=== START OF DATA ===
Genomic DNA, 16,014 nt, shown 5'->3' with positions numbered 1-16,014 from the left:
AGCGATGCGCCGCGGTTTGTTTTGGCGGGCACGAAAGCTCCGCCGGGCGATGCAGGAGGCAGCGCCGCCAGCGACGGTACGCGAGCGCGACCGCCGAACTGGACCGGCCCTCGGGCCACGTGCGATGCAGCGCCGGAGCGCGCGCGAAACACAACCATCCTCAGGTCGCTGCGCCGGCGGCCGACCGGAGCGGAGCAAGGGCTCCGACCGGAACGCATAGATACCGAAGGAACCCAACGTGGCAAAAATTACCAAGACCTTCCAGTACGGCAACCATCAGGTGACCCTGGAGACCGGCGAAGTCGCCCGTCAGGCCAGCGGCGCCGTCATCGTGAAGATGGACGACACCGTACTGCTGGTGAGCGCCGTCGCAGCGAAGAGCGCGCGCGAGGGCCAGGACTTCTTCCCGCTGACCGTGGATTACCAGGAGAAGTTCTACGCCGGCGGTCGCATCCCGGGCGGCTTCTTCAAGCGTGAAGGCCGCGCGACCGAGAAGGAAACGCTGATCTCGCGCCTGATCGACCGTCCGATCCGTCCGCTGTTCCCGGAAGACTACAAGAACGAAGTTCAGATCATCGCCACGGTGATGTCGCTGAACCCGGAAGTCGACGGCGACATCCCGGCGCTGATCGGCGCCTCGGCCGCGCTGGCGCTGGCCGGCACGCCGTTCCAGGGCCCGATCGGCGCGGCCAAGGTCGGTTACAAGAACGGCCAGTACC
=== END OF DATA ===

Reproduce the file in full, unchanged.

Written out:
Genomic DNA, 16,014 nt, shown 5'->3' with positions numbered 1-16,014 from the left:
AGCGATGCGCCGCGGTTTGTTTTGGCGGGCACGAAAGCTCCGCCGGGCGATGCAGGAGGCAGCGCCGCCAGCGACGGTACGCGAGCGCGACCGCCGAACTGGACCGGCCCTCGGGCCACGTGCGATGCAGCGCCGGAGCGCGCGCGAAACACAACCATCCTCAGGTCGCTGCGCCGGCGGCCGACCGGAGCGGAGCAAGGGCTCCGACCGGAACGCATAGATACCGAAGGAACCCAACGTGGCAAAAATTACCAAGACCTTCCAGTACGGCAACCATCAGGTGACCCTGGAGACCGGCGAAGTCGCCCGTCAGGCCAGCGGCGCCGTCATCGTGAAGATGGACGACACCGTACTGCTGGTGAGCGCCGTCGCAGCGAAGAGCGCGCGCGAGGGCCAGGACTTCTTCCCGCTGACCGTGGATTACCAGGAGAAGTTCTACGCCGGCGGTCGCATCCCGGGCGGCTTCTTCAAGCGTGAAGGCCGCGCGACCGAGAAGGAAACGCTGATCTCGCGCCTGATCGACCGTCCGATCCGTCCGCTGTTCCCGGAAGACTACAAGAACGAAGTTCAGATCATCGCCACGGTGATGTCGCTGAACCCGGAAGTCGACGGCGACATCCCGGCGCTGATCGGCGCCTCGGCCGCGCTGGCGCTGGCCGGCACGCCGTTCCAGGGCCCGATCGGCGCGGCCAAGGTCGGTTACAAGAACGGCCAGTACC